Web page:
She shows club calves and prospects. She and her brother, Jared, have a cattle company, JC Angus. Her parents, Randy and Susan Carlson, also have Black Angus and the whole family comes to the fair.

"This is definitely the highlight to my year," Carlson said. "I love the fair."

She enjoys the competition and talking to passers-by at the fair. It's an opportunity to promote the industry.

Carlson began showing at five years old. She showed a Holstein steer calf that first year. Through her years in 4-H, she has shown beef, sheep, swine, goats and a horse. She has also judged livestock and participated in Quiz Bowl.

The beef project has made the greatest impression on her. It's what she's grown up with and the Angus association is great to belong to, she said. Carlson is a member of both the National Junior Angus Association and the Minnesota Junior Angus Association.

She said 4-H has taught her responsibility and it has helped her become more confident, including the confidence to talk to consumers about beef.

"Being a part of the agriculture industry, there's a lot of supporters of it," Carlson said. "I'd like to thank them and tell them to keep supporting the younger generation because we are the future of agriculture."

Carlson starts college at North Dakota State University this week and has 10 years of schooling before her in order to reach her goal of creating vaccines for beef and swine. She'd like to keep her herd, but is uncertain of how things will play out.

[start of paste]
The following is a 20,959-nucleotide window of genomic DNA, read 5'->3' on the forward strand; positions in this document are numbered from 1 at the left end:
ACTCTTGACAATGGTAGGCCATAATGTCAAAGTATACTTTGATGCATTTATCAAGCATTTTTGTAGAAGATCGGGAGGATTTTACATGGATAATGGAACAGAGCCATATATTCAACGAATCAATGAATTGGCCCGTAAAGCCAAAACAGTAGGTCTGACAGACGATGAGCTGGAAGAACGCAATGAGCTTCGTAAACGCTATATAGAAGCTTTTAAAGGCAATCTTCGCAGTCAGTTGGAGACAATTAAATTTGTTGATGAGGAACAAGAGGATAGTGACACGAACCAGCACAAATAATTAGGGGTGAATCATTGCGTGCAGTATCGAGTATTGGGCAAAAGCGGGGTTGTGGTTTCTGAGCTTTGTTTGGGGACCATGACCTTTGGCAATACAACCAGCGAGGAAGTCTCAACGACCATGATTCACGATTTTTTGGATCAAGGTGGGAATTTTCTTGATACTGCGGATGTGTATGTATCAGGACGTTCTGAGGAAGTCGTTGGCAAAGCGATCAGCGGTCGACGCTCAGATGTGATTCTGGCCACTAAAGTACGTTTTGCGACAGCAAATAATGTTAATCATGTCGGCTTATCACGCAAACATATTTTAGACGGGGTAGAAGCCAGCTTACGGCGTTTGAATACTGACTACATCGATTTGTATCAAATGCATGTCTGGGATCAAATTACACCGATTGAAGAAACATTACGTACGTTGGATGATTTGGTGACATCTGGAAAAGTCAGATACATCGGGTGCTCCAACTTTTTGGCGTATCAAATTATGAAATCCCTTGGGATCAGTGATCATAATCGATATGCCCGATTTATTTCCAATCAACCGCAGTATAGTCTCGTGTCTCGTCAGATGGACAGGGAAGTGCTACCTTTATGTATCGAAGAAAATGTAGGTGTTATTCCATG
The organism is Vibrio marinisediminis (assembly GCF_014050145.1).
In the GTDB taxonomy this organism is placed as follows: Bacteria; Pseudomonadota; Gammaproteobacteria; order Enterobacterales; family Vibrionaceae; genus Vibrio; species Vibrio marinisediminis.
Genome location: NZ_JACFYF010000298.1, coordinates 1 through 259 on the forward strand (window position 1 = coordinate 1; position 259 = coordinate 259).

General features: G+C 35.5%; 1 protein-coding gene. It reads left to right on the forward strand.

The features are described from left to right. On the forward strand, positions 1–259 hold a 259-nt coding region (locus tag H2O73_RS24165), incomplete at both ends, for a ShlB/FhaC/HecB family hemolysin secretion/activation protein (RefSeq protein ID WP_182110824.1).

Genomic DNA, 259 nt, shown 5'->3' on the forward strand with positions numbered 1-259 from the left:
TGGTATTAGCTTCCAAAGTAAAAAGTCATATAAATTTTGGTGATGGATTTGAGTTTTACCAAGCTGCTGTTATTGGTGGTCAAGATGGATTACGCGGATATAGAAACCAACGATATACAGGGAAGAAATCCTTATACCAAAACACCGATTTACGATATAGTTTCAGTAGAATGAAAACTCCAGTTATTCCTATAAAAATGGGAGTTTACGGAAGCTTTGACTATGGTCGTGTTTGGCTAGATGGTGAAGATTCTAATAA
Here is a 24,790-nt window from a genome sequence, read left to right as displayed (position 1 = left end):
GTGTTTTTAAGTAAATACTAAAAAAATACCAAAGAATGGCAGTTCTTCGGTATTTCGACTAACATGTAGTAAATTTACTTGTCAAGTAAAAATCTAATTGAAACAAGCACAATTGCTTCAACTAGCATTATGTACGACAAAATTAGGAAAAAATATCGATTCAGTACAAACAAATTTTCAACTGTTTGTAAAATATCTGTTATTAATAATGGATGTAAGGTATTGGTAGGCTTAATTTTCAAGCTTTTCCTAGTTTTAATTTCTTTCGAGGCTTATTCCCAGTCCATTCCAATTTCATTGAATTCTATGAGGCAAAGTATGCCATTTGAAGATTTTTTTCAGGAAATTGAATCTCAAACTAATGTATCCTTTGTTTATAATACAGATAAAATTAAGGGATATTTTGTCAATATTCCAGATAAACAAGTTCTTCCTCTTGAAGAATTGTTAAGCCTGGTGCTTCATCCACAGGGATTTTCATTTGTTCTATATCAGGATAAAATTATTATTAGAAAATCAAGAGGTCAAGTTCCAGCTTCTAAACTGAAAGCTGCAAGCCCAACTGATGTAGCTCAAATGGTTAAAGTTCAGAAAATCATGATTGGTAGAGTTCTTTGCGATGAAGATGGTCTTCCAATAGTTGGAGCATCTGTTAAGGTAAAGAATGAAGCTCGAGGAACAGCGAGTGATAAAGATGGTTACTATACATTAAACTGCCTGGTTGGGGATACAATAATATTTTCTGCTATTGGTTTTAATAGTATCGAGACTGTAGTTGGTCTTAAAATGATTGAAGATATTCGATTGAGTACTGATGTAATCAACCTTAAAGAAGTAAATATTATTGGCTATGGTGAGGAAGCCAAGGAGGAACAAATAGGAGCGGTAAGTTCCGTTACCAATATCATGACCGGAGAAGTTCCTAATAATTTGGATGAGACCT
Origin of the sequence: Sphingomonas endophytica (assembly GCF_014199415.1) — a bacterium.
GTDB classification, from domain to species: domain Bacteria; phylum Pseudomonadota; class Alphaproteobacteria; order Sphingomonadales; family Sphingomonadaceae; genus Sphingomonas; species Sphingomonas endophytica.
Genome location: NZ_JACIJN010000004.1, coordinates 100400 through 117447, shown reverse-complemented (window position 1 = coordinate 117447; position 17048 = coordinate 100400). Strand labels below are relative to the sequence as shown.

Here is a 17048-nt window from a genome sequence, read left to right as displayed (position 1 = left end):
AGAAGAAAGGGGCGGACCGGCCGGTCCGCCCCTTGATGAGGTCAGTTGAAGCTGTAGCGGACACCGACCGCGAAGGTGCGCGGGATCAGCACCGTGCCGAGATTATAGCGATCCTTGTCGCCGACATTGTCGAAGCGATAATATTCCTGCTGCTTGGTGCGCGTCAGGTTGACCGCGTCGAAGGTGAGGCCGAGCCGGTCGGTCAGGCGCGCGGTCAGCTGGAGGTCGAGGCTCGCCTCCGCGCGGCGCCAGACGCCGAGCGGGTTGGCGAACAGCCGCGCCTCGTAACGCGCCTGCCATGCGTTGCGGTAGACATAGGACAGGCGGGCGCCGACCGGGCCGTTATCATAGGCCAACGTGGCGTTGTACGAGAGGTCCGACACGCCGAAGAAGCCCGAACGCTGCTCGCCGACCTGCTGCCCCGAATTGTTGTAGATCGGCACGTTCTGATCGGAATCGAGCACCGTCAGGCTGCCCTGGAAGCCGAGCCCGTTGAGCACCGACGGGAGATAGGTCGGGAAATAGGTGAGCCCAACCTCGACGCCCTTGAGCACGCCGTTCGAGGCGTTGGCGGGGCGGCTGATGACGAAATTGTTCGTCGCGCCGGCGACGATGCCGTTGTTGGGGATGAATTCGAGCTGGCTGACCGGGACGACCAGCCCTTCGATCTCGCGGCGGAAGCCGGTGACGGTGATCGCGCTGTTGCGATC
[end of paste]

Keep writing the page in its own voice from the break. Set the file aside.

4-H in the family

Adriane Rentschler of Lakefield has been in 4-H since first grade and she has earned state fair trips with five hogs and two steers through the years.

She is a graduate of Jackson County Central High School and she plans to major in elementary education at Gustavus Adolphus College.

Rentschler, 18, said 4-H is a family tradition. Her parents, siblings, aunts, uncles and cousins were all in 4-H.

"I've learned a lot through 4-H," she said. Rentschler said she's learned responsibility, respect, public speaking and other lifelong skills in addition to skills acquired for her projects, including baking and gardening. Her livestock projects have been the most educational, she said.

Rentschler said it was exciting to get a voicemail message telling her she'd won a scholarship. Her sisters, Kate and Breanne, also earned the 4-H scholarship.

"It's really an honor to be chosen as a recipient," she said.

Her parents are Paul and Deb. Her father is on the state fair 4-H swine committee and he and Todd Kramer recently started R&K Show Pigs.

Back to the farm

Mitchell Donkers, 19, has brought two dairy heifers and six sheep to the Minnesota State Fair, earning a trip every year he was eligible.

The 4-H scholarship will help a lot because he won't have to borrow as much money to attend South Dakota State University in Brookings, where he's a sophomore.

Donkers, of Faribault, and a graduate of Kenyon-Wanamingo High School, is an agribusiness major. He is the son of Gail and Jim Donkers.

After graduation, Donkers hopes to return to the family farm.

He's been involved not only in 4-H, but also in FFA. He raises sheep with his brother, Riley, and sister, Abby.

He credits his involvement in agriculture with teaching him communication skills and a strong work ethic.